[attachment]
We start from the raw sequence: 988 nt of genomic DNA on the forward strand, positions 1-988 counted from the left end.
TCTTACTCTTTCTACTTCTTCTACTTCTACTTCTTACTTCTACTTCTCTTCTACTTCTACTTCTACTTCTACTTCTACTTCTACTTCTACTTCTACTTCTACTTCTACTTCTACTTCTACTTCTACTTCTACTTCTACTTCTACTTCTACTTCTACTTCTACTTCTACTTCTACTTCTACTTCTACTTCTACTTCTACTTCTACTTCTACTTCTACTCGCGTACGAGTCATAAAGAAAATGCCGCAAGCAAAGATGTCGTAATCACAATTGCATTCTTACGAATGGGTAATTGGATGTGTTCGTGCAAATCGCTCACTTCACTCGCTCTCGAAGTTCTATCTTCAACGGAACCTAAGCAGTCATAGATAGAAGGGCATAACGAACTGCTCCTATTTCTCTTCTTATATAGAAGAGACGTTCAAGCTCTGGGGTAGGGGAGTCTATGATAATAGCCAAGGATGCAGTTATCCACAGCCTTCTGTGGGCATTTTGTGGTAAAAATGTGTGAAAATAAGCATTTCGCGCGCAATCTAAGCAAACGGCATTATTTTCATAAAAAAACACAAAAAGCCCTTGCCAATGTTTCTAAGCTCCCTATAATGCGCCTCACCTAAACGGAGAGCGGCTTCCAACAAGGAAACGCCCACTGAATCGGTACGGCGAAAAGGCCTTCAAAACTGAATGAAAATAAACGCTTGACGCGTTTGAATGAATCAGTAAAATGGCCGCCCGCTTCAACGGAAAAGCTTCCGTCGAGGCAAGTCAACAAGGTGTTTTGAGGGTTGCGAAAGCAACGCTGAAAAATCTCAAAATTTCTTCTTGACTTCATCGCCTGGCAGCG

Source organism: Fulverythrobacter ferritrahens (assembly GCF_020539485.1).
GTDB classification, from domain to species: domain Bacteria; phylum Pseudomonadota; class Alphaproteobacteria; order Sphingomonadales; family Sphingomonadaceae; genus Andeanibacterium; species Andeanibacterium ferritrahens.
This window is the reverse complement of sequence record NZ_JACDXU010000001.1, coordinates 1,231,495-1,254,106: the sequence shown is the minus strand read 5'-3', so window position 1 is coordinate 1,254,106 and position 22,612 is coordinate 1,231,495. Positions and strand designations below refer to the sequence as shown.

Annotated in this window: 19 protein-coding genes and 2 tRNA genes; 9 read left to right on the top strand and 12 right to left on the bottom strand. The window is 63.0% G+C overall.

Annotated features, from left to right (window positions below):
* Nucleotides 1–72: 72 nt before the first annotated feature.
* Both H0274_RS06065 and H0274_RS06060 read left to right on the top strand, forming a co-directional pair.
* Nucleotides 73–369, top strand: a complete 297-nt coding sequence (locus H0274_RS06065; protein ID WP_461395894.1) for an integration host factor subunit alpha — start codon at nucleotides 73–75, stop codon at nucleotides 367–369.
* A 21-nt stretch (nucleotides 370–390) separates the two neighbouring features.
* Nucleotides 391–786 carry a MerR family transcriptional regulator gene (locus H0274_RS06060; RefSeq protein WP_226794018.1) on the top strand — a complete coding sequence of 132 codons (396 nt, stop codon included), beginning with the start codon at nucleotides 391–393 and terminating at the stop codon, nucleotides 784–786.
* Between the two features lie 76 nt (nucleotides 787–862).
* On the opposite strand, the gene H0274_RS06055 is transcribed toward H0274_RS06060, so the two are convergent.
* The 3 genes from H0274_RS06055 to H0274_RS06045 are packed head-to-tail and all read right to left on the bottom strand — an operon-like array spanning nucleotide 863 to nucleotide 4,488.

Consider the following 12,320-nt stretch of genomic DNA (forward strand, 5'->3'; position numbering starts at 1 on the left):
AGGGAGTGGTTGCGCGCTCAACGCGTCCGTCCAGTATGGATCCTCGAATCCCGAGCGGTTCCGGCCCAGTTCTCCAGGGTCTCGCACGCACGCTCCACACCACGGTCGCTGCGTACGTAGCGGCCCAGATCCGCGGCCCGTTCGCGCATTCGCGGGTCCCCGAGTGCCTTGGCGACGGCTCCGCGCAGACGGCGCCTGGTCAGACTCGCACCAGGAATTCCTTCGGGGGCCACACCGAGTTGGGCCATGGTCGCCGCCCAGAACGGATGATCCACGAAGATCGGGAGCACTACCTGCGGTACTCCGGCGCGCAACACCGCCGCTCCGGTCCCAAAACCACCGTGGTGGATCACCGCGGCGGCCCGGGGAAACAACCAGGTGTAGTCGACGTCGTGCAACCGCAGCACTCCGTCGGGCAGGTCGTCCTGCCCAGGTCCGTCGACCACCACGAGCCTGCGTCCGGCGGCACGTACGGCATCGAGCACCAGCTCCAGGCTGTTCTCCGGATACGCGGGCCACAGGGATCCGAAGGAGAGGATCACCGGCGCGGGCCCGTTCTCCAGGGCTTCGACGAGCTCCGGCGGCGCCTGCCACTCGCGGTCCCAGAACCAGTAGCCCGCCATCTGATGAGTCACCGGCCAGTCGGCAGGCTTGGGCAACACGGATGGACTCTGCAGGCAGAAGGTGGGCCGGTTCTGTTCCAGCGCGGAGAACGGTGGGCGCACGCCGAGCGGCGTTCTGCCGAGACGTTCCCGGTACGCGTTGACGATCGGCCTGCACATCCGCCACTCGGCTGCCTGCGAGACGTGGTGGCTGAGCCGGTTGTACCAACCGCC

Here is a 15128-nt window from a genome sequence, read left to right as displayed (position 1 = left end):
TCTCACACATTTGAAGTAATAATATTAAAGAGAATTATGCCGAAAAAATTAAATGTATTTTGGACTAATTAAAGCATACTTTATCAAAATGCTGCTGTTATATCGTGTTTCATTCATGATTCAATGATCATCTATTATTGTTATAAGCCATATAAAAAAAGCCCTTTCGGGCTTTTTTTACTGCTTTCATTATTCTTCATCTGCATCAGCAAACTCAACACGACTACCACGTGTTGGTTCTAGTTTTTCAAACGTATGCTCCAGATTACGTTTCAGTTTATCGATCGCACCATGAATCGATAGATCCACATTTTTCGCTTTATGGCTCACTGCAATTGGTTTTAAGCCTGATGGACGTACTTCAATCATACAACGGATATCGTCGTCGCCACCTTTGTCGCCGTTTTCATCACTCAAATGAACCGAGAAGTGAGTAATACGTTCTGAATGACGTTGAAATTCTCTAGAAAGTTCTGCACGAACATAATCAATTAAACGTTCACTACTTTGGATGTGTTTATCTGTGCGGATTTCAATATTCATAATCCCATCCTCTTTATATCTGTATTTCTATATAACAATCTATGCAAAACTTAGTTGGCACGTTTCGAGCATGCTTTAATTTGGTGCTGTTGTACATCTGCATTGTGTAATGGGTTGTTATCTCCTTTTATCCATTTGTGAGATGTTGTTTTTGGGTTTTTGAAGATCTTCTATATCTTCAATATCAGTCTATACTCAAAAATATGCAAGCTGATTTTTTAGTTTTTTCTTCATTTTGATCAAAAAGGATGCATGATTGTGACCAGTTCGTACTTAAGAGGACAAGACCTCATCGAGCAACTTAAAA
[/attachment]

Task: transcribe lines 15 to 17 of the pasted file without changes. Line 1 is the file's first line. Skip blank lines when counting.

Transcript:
* The 3 genes from H0274_RS06055 to H0274_RS06045 are packed head-to-tail and all read right to left on the bottom strand — an operon-like array spanning nucleotide 863 to nucleotide 4,488.

Consider the following 12,320-nt stretch of genomic DNA (forward strand, 5'->3'; position numbering starts at 1 on the left):
AGGGAGTGGTTGCGCGCTCAACGCGTCCGTCCAGTATGGATCCTCGAATCCCGAGCGGTTCCGGCCCAGTTCTCCAGGGTCTCGCACGCACGCTCCACACCACGGTCGCTGCGTACGTAGCGGCCCAGATCCGCGGCCCGTTCGCGCATTCGCGGGTCCCCGAGTGCCTTGGCGACGGCTCCGCGCAGACGGCGCCTGGTCAGACTCGCACCAGGAATTCCTTCGGGGGCCACACCGAGTTGGGCCATGGTCGCCGCCCAGAACGGATGATCCACGAAGATCGGGAGCACTACCTGCGGTACTCCGGCGCGCAACACCGCCGCTCCGGTCCCAAAACCACCGTGGTGGATCACCGCGGCGGCCCGGGGAAACAACCAGGTGTAGTCGACGTCGTGCAACCGCAGCACTCCGTCGGGCAGGTCGTCCTGCCCAGGTCCGTCGACCACCACGAGCCTGCGTCCGGCGGCACGTACGGCATCGAGCACCAGCTCCAGGCTGTTCTCCGGATACGCGGGCCACAGGGATCCGAAGGAGAGGATCACCGGCGCGGGCCCGTTCTCCAGGGCTTCGACGAGCTCCGGCGGCGCCTGCCACTCGCGGTCCCAGAACCAGTAGCCCGCCATCTGATGAGTCACCGGCCAGTCGGCAGGCTTGGGCAACACGGATGGACTCTGCAGGCAGAAGGTGGGCCGGTTCTGTTCCAGCGCGGAGAACGGTGGGCGCACGCCGAGCGGCGTTCTGCCGAGACGTTCCCGGTACGCGTTGACGATCGGCCTGCACATCCGCCACTCGGCTGCCTGCGAGACGTGGTGGCTGAGCCGGTTGTACCAACCGCC